Always be suspicious of conclusions that reinforce uncritical hope and follow comforting traditions of Western thought.

The Flamingo’s Smile by Stephen Jay Gould

No one else looks out upon the world so kindly and charitably as the pedestrian; no one else gives and takes so much from the country he passes through.

Winter Sunshine by John Burroughs

Sometimes people carry to such perfection the mask they have assumed that in due course they actually become the person they seem.

The Moon and Sixpence by W. Somerset Maugham

but bein alive & bein a woman & bein colored is a metaphysical dilemma
i havent conquered yet

For Colored Girls Who Have Considered Suicide When the Rainbow Is Enuf by Ntozake Shange

Opening lines

I’ve been taking part in Microblogvember by posting a daily quote which includes the prompt word, and today the random word generator selected the one, singular word which allows me to use the one, singular opening line in all of American literature. What are the odds?*

There can be little debate that Moby-Dick is one of (if not the) greatest of American novels, and I think we can all agree that the opening line is the most iconic of them all. But is it the greatest opening line in all of English language literature? What competition does it have? Perhaps “It was the best of times…” or “In a hole in the ground…”?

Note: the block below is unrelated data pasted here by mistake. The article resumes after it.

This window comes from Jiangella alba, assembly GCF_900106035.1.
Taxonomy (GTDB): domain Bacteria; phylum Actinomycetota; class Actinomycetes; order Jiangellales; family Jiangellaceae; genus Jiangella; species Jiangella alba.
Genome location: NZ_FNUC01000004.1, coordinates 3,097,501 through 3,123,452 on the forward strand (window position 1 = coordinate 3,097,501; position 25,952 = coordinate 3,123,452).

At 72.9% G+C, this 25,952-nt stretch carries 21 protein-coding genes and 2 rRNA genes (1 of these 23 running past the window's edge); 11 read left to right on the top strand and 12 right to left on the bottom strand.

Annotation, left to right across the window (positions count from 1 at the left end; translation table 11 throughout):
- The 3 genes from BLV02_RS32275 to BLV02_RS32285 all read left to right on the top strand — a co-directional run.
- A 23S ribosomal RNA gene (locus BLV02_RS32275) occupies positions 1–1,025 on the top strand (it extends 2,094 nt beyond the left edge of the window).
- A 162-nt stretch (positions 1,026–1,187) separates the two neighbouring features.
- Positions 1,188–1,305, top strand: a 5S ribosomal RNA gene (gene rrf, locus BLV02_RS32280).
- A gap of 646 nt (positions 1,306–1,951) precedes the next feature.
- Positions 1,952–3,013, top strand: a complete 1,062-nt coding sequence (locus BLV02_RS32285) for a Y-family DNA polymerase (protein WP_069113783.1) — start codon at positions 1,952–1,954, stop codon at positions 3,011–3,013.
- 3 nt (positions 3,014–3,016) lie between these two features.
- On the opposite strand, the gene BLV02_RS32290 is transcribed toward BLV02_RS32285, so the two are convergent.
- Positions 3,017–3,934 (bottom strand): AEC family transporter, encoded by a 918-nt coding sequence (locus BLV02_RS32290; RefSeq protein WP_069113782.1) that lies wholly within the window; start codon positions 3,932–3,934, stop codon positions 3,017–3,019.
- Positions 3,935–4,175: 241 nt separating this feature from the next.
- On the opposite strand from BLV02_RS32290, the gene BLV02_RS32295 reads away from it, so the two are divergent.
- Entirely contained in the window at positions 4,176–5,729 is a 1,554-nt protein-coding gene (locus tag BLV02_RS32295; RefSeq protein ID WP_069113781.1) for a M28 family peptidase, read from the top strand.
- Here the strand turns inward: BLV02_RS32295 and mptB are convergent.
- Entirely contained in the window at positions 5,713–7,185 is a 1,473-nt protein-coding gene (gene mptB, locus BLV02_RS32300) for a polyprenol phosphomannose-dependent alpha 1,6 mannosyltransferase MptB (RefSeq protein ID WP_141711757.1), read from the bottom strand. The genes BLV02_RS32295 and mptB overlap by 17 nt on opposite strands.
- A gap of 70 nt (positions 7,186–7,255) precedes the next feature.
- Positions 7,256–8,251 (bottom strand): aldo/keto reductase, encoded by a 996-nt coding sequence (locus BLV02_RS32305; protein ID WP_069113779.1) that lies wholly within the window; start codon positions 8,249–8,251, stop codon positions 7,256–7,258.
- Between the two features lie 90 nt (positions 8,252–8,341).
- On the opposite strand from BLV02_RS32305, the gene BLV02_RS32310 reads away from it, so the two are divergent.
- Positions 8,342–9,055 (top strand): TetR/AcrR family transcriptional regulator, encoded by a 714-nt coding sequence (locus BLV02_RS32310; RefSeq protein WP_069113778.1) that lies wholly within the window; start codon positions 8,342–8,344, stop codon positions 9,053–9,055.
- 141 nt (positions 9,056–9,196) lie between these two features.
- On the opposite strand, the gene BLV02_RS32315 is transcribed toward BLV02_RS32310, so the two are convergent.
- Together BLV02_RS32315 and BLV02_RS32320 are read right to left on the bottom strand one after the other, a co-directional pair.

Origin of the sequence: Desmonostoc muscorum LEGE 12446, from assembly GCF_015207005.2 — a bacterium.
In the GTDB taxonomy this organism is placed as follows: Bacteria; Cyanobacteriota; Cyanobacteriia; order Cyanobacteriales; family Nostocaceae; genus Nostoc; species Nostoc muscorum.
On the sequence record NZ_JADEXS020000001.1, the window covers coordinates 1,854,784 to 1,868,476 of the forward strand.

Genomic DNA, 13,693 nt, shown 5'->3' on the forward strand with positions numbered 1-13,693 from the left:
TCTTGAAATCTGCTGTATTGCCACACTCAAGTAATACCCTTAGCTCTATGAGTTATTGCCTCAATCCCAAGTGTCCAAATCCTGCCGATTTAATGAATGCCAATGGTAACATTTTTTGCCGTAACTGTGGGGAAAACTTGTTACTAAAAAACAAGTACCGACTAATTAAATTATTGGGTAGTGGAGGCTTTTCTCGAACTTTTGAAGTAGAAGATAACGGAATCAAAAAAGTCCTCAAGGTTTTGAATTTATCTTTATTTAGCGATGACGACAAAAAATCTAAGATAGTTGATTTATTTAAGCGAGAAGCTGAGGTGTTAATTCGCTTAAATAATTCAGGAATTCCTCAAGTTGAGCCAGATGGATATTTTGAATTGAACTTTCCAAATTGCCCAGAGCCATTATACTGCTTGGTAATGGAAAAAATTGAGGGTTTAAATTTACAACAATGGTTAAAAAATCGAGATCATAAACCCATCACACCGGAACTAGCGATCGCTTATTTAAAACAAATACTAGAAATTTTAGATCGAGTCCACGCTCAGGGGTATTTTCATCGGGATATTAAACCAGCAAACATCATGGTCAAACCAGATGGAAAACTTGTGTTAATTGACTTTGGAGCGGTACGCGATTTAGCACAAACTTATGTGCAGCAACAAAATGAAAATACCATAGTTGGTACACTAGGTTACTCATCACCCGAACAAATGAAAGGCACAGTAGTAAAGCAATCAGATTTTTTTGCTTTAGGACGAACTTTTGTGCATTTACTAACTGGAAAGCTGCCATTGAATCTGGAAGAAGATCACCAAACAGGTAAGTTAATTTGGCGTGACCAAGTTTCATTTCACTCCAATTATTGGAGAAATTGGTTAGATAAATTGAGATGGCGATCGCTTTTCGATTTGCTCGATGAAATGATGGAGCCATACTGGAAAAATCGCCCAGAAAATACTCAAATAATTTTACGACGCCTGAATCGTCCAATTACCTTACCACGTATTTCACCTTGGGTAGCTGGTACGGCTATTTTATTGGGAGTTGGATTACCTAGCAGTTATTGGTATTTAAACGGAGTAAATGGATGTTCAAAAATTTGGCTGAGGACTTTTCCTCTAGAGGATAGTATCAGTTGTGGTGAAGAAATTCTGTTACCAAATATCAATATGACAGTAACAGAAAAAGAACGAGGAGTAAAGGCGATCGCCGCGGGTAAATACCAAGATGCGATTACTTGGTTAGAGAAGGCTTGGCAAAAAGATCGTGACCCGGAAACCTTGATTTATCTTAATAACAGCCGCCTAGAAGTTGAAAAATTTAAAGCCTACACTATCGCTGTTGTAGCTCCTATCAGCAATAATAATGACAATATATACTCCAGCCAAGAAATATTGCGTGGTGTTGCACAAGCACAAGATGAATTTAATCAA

I might have to go with “It is a truth universally acknowledged…”

* The odds are small.

The first years of man must make provision for the last.

The History of Rasselas, Prince of Abissinia by Samuel Johnson

To represent something symbolically, as we do when we speak or write, is somehow to capture it, thus making it one’s own.

The Dreams of Reason by Heinz R. Pagels

O, Wind, if Winter comes, can Spring be far behind?

— “Ode to the West Wind” by Percy Bysshe Shelley

Better pass boldly into that other world, in the full glory of some passion, than fade and wither dismally with age.

The Dead by James Joyce

A good engineer is a person who makes a design that works with as few original ideas as possible.

Disturbing the Universe by Freeman Dyson

And whereas sense and memory are but knowledge of fact, which is a thing past and irrevocable, science is the knowledge of consequences, and dependence of one fact upon another…

Leviathan by Thomas Hobbes

I never travel without my diary. One should always have something sensational to read in the train.

The Importance of Being Earnest by Oscar Wilde

The memory of a particular image is but regret for a particular moment.

In Search of Lost Time by Marcel Proust

I cannot seriously believe in it because the theory cannot be reconciled with the idea that physics should represent a reality in time and space, free from spooky action at a distance.

— letter to Max Born by Albert Einstein

I never guess. It is a shocking habit — destructive to the logical faculty.

The Sign of Four by Arthur Conan Doyle